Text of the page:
The summer holidays are a great time to get snapping, capturing all those marvellous family moments on camera, to look back on and enjoy all over again and again. But how do you make sure that your images are worthy of putting on display and not destined for the delete bin? Henry Carroll reveals some important nifty know-hows and tricks of the trade to help you become a ‘Super Awesome Photographer’.

Be Sneaky

Portrait photographers use all kinds of sneaky tricks to distract the people they’re snapping and there are way cooler ways to do this than simply asking someone to say cheese, because you can tell a lot about a person from how they react instinctively to something. Give it a go yourself by photographing people while they’re distracted.

Top Tip
You could ask people to hold their breath, jump in the air or eat a lime – whatever it takes to make them forget that they are being photographed.

See Things Differently

Most people just see things as they are. When they look at a vacuum cleaner, all they see is a vacuum cleaner. And to them, a pancake is just a pancake. But you know what I see when I look at a vacuum cleaner? A twisting python! And every time I cook pancakes, I see planets!

Top Tip
Look for things that appear like something else. For example, you could make the alphabet by photographing things that look like letters
(a steering wheel could look like the letter O…), or you could create your own zoo
by photographing things that look like animals (maybe a spilt drink looks like a giraffe…)

Become Invisible

When I took the photo on this page, I was invisible. You can tell because no one is looking at me. So how do you become invisible? Easy. First, find a crowded scene where people are busy doing their own thing and aren’t paying you any attention. Then, make sure your flash is off, hold your camera by your waist and take pictures without looking through it. This way, no one sees you taking photos. Try this out next time you’re somewhere busy, like a main street or at a friend’s party.

Top Tip
This challenge is all about being stealth, so act natural – you’re just like any other kid minding their own business. I wonder how close you can get without being noticed…?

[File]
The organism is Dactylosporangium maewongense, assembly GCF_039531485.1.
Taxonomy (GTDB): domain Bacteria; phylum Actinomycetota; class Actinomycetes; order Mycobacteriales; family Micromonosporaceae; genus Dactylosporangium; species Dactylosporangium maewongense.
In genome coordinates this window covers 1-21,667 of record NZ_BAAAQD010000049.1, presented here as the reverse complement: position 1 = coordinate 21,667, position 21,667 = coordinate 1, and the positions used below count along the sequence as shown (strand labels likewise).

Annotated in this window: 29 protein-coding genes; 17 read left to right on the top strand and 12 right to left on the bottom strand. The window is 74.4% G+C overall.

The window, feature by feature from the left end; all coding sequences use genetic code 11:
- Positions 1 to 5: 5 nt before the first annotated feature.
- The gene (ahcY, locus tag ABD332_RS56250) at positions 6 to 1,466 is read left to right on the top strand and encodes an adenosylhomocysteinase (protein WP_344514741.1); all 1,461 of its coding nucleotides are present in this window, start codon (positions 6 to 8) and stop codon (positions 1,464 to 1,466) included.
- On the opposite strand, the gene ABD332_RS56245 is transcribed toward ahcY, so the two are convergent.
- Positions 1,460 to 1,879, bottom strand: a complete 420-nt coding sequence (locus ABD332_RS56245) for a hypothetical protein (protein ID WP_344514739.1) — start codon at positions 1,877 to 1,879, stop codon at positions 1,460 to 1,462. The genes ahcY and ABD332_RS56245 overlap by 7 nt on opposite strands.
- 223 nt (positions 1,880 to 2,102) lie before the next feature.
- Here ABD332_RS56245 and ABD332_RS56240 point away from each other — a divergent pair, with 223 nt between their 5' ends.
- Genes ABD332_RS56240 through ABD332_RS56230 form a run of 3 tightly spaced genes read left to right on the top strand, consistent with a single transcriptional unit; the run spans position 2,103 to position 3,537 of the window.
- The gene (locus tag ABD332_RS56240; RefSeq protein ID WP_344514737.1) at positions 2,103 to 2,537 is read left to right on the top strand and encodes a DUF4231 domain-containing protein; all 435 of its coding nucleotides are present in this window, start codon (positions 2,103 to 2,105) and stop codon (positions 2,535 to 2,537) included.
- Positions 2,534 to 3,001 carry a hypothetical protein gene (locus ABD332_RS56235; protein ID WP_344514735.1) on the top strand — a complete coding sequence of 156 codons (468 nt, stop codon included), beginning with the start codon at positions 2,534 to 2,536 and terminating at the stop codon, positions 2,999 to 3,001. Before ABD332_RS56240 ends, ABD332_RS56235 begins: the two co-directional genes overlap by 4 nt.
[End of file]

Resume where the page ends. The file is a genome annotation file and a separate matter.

Play Detective

It’s amazing what you can tell about someone by the “evidence” they leave behind. Make portraits of your own family members by photographing the things they leave around.

Top Tip
Think about how tidy or untidy someone is, or notice how they fold a book or what they place on the table as soon as they get home. Habits like these are what make someone individual.

Play Tricks

Two young girls, Elsie Wright and Frances Griffiths fooled everyone – even the world’s brainiest boffins – a hundred years ago with a photo of fairies at the bottom of their garden. Of course, it wasn’t really magic, but this is what they did… First, they cut out pictures of fairies. Then, they went down to the end of the garden, arranged the cut-outs so the fairies looked like they were having a party and photographed them. Because everyone trusted photos so much back then, they believed that the pictures proved the existence of fairies. Try faking your own photos to see if you can trick the world too.

Top Tip
Everyone now knows that fairies don’t exist, but what about aliens, ghosts or giants? Use cut-outs and costumes and even think about blurring the picture a little to make it look like you took it on the run. If your photos are convincing enough, you might make front-page news!

#BeSuperAwesome Use this hashtag to share your own SUPER-AWESOME photos, and to see everyone else’s NB just make sure you have permission first from your parents and the person in the picture.

 

Be a Super Awesome Photographer by Henry Carroll is a handy guide book for budding photographers aged 7-11 taking a look at the work of photography geniuses from Carroll himself, to Elliott Erwitt, Emily Stein and many more. Published by Laurence King, HB, £9.99.

Henry Carroll studied photography at the Royal College of Art and his work has been exhibited worldwide. Main Image credit –  Henry Carroll, Coney Island (2013)

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